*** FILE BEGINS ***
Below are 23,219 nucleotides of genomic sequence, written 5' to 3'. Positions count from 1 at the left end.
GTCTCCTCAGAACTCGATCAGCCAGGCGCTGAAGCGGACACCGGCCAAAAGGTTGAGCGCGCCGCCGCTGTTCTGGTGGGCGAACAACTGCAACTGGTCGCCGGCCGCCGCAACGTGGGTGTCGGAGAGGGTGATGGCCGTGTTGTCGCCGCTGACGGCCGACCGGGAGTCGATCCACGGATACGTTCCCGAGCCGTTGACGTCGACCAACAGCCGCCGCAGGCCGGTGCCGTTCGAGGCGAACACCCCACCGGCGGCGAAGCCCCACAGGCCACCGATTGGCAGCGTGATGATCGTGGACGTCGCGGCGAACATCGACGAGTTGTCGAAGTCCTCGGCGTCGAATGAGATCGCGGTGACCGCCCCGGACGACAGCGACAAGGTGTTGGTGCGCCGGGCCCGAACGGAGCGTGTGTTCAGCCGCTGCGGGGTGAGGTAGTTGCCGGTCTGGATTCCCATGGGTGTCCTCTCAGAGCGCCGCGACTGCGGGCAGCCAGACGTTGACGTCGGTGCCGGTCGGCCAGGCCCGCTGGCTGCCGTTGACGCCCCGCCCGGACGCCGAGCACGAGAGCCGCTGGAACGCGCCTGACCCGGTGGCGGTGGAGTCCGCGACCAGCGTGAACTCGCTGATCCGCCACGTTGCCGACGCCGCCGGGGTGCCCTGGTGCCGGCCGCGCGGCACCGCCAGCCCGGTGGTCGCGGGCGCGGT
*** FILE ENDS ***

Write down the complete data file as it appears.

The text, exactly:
Below are 23,219 nucleotides of genomic sequence, written 5' to 3'. Positions count from 1 at the left end.
GTCTCCTCAGAACTCGATCAGCCAGGCGCTGAAGCGGACACCGGCCAAAAGGTTGAGCGCGCCGCCGCTGTTCTGGTGGGCGAACAACTGCAACTGGTCGCCGGCCGCCGCAACGTGGGTGTCGGAGAGGGTGATGGCCGTGTTGTCGCCGCTGACGGCCGACCGGGAGTCGATCCACGGATACGTTCCCGAGCCGTTGACGTCGACCAACAGCCGCCGCAGGCCGGTGCCGTTCGAGGCGAACACCCCACCGGCGGCGAAGCCCCACAGGCCACCGATTGGCAGCGTGATGATCGTGGACGTCGCGGCGAACATCGACGAGTTGTCGAAGTCCTCGGCGTCGAATGAGATCGCGGTGACCGCCCCGGACGACAGCGACAAGGTGTTGGTGCGCCGGGCCCGAACGGAGCGTGTGTTCAGCCGCTGCGGGGTGAGGTAGTTGCCGGTCTGGATTCCCATGGGTGTCCTCTCAGAGCGCCGCGACTGCGGGCAGCCAGACGTTGACGTCGGTGCCGGTCGGCCAGGCCCGCTGGCTGCCGTTGACGCCCCGCCCGGACGCCGAGCACGAGAGCCGCTGGAACGCGCCTGACCCGGTGGCGGTGGAGTCCGCGACCAGCGTGAACTCGCTGATCCGCCACGTTGCCGACGCCGCCGGGGTGCCCTGGTGCCGGCCGCGCGGCACCGCCAGCCCGGTGGTCGCGGGCGCGGT